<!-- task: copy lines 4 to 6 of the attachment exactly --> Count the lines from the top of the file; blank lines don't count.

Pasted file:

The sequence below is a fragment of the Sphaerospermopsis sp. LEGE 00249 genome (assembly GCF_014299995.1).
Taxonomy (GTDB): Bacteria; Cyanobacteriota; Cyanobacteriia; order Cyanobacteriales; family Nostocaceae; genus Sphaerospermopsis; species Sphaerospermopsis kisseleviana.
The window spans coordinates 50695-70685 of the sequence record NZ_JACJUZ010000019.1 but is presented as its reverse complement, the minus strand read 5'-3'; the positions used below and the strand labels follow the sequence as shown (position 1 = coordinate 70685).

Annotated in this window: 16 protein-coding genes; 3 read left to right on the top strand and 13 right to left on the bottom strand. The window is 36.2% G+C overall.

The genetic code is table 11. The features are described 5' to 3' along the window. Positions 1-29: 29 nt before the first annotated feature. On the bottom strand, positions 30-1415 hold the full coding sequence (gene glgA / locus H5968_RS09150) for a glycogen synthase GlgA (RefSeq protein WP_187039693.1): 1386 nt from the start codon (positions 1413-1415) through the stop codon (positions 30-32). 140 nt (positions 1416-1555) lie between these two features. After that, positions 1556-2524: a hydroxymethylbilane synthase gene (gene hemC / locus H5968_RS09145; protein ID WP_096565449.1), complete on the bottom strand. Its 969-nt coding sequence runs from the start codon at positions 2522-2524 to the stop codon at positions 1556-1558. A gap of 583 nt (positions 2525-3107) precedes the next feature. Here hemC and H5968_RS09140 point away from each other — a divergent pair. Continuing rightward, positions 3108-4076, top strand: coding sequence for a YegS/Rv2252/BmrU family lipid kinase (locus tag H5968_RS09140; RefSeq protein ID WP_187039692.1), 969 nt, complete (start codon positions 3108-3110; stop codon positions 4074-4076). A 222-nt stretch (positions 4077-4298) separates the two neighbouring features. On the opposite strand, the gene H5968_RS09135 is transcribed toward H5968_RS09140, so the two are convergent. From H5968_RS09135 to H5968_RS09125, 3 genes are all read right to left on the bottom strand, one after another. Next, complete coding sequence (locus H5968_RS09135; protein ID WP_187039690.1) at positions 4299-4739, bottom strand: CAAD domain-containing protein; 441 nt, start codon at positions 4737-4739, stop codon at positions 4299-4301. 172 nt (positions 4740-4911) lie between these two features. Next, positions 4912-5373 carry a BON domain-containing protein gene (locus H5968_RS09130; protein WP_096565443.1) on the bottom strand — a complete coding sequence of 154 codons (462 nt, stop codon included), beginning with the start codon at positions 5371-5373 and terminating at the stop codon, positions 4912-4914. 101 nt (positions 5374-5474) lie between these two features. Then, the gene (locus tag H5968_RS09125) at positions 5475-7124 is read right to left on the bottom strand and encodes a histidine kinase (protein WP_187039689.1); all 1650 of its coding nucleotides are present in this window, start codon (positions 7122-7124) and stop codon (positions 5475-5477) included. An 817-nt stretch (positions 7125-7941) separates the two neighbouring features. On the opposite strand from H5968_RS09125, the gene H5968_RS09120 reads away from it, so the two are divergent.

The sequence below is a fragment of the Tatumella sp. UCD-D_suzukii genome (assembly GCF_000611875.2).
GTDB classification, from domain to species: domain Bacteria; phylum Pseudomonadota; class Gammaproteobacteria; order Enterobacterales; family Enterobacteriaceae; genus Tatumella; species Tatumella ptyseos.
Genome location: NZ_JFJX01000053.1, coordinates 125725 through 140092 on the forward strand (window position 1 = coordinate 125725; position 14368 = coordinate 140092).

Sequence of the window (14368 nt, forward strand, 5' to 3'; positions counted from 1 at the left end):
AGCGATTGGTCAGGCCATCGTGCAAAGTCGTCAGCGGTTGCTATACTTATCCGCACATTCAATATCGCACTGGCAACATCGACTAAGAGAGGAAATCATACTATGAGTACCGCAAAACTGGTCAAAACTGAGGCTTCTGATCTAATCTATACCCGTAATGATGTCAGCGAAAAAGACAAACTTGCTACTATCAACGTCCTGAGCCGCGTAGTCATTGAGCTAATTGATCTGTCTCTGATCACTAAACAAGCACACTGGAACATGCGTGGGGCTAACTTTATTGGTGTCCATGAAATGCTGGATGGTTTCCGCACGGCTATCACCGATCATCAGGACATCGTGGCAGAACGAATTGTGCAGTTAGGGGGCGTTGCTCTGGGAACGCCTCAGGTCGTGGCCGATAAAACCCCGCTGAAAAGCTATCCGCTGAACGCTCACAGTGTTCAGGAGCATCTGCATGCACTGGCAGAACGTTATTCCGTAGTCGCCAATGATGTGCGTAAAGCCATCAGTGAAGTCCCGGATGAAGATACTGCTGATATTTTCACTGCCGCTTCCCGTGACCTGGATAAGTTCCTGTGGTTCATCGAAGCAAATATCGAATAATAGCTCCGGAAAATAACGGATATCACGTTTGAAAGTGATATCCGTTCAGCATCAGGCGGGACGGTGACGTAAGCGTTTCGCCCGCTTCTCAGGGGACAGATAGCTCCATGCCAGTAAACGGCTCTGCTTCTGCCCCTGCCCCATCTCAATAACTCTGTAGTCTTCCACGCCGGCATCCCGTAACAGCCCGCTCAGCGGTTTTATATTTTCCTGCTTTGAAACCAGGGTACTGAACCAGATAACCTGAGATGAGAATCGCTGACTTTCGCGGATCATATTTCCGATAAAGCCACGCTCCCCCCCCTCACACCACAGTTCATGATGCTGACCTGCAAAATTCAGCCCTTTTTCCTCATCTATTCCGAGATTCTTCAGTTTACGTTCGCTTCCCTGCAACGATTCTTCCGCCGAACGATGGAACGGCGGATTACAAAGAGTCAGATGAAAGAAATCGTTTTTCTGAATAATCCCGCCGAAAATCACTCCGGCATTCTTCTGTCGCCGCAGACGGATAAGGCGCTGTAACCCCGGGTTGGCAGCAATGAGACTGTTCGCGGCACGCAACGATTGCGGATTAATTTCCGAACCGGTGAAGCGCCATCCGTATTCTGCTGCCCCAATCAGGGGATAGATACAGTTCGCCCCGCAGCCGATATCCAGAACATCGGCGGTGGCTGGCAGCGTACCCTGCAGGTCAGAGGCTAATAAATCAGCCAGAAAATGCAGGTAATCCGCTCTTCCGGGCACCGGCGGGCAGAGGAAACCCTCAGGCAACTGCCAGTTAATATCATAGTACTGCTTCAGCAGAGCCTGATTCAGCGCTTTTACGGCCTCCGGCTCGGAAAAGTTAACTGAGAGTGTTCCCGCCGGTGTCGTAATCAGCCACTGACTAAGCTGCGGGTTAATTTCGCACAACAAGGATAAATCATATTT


Annotated in this window: 16 protein-coding genes; 3 read left to right on the top strand and 13 right to left on the bottom strand. The window is 36.2% G+C overall.

The genetic code is table 11. The features are described 5' to 3' along the window. Positions 1-29: 29 nt before the first annotated feature. On the bottom strand, positions 30-1415 hold the full coding sequence (gene glgA / locus H5968_RS09150) for a glycogen synthase GlgA (RefSeq protein WP_187039693.1): 1386 nt from the start codon (positions 1413-1415) through the stop codon (positions 30-32). 140 nt (positions 1416-1555) lie between these two features. After that, positions 1556-2524: a hydroxymethylbilane synthase gene (gene hemC / locus H5968_RS09145; protein ID WP_096565449.1), complete on the bottom strand. Its 969-nt coding sequence runs from the start codon at positions 2522-2524 to the stop codon at positions 1556-1558. A gap of 583 nt (positions 2525-3107) precedes the next feature. Here hemC and H5968_RS09140 point away from each other — a divergent pair. Continuing rightward, positions 3108-4076, top strand: coding sequence for a YegS/Rv2252/BmrU family lipid kinase (locus tag H5968_RS09140; RefSeq protein ID WP_187039692.1), 969 nt, complete (start codon positions 3108-3110; stop codon positions 4074-4076). A 222-nt stretch (positions 4077-4298) separates the two neighbouring features. On the opposite strand, the gene H5968_RS09135 is transcribed toward H5968_RS09140, so the two are convergent. From H5968_RS09135 to H5968_RS09125, 3 genes are all read right to left on the bottom strand, one after another. Next, complete coding sequence (locus H5968_RS09135; protein ID WP_187039690.1) at positions 4299-4739, bottom strand: CAAD domain-containing protein; 441 nt, start codon at positions 4737-4739, stop codon at positions 4299-4301. 172 nt (positions 4740-4911) lie between these two features. Next, positions 4912-5373 carry a BON domain-containing protein gene (locus H5968_RS09130; protein WP_096565443.1) on the bottom strand — a complete coding sequence of 154 codons (462 nt, stop codon included), beginning with the start codon at positions 5371-5373 and terminating at the stop codon, positions 4912-4914. 101 nt (positions 5374-5474) lie between these two features. Then, the gene (locus tag H5968_RS09125) at positions 5475-7124 is read right to left on the bottom strand and encodes a histidine kinase (protein WP_187039689.1); all 1650 of its coding nucleotides are present in this window, start codon (positions 7122-7124) and stop codon (positions 5475-5477) included. An 817-nt stretch (positions 7125-7941) separates the two neighbouring features. On the opposite strand from H5968_RS09125, the gene H5968_RS09120 reads away from it, so the two are divergent.

The sequence below is a fragment of the Tatumella sp. UCD-D_suzukii genome (assembly GCF_000611875.2).